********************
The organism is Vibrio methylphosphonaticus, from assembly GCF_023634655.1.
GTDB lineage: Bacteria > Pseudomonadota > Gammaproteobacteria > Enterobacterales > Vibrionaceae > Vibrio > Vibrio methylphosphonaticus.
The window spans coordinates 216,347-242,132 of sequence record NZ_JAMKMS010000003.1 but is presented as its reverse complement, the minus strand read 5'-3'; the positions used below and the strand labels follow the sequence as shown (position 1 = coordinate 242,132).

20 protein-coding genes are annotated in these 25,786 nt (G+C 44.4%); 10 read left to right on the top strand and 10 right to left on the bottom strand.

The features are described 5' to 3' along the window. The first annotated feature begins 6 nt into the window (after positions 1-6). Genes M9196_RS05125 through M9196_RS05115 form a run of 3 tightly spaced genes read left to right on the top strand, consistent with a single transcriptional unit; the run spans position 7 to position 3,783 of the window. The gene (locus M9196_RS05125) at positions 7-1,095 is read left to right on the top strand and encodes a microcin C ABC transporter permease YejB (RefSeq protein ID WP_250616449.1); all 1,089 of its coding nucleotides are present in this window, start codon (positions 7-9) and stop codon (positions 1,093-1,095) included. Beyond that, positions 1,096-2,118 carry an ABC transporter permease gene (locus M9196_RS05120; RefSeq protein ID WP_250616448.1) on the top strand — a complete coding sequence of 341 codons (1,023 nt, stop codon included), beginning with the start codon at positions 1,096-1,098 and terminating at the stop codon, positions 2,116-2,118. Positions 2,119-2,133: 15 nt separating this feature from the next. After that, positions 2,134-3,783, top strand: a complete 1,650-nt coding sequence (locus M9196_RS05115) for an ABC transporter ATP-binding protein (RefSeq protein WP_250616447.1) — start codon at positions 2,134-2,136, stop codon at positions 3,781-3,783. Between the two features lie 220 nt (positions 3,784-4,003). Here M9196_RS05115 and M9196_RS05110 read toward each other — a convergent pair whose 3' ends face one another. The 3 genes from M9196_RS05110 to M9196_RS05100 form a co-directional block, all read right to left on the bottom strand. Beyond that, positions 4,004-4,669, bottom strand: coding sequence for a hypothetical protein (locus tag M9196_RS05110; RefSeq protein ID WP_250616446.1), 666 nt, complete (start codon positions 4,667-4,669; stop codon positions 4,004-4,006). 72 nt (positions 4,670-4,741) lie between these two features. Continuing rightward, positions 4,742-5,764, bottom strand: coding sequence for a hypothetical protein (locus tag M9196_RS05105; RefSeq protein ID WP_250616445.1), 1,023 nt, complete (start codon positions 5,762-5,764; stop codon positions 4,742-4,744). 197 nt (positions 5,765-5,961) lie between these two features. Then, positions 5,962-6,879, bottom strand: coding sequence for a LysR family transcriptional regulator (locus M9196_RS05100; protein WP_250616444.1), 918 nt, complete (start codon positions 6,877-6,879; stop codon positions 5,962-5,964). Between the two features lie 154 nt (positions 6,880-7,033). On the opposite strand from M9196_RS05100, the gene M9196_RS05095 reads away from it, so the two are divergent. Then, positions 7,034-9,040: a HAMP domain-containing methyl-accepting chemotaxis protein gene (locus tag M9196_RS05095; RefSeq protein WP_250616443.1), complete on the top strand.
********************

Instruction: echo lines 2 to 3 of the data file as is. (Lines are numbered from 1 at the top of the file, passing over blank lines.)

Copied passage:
GTDB lineage: Bacteria > Pseudomonadota > Gammaproteobacteria > Enterobacterales > Vibrionaceae > Vibrio > Vibrio methylphosphonaticus.
The window spans coordinates 216,347-242,132 of sequence record NZ_JAMKMS010000003.1 but is presented as its reverse complement, the minus strand read 5'-3'; the positions used below and the strand labels follow the sequence as shown (position 1 = coordinate 242,132).